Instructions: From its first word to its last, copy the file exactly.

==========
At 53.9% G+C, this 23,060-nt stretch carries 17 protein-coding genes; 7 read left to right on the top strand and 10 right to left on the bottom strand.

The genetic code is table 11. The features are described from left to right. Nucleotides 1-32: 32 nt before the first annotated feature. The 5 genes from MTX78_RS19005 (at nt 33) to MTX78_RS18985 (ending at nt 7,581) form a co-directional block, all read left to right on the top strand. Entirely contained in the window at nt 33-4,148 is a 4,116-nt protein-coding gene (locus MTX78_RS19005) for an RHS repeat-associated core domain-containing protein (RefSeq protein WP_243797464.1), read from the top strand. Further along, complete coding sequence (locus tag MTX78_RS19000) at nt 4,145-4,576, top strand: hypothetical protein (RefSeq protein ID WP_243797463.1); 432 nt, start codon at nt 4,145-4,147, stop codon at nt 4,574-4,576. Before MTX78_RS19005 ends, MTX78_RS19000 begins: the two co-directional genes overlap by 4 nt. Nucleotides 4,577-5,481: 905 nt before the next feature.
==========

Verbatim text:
At 53.9% G+C, this 23,060-nt stretch carries 17 protein-coding genes; 7 read left to right on the top strand and 10 right to left on the bottom strand.

The genetic code is table 11. The features are described from left to right. Nucleotides 1-32: 32 nt before the first annotated feature. The 5 genes from MTX78_RS19005 (at nt 33) to MTX78_RS18985 (ending at nt 7,581) form a co-directional block, all read left to right on the top strand. Entirely contained in the window at nt 33-4,148 is a 4,116-nt protein-coding gene (locus MTX78_RS19005) for an RHS repeat-associated core domain-containing protein (RefSeq protein WP_243797464.1), read from the top strand. Further along, complete coding sequence (locus tag MTX78_RS19000) at nt 4,145-4,576, top strand: hypothetical protein (RefSeq protein ID WP_243797463.1); 432 nt, start codon at nt 4,145-4,147, stop codon at nt 4,574-4,576. Before MTX78_RS19005 ends, MTX78_RS19000 begins: the two co-directional genes overlap by 4 nt. Nucleotides 4,577-5,481: 905 nt before the next feature.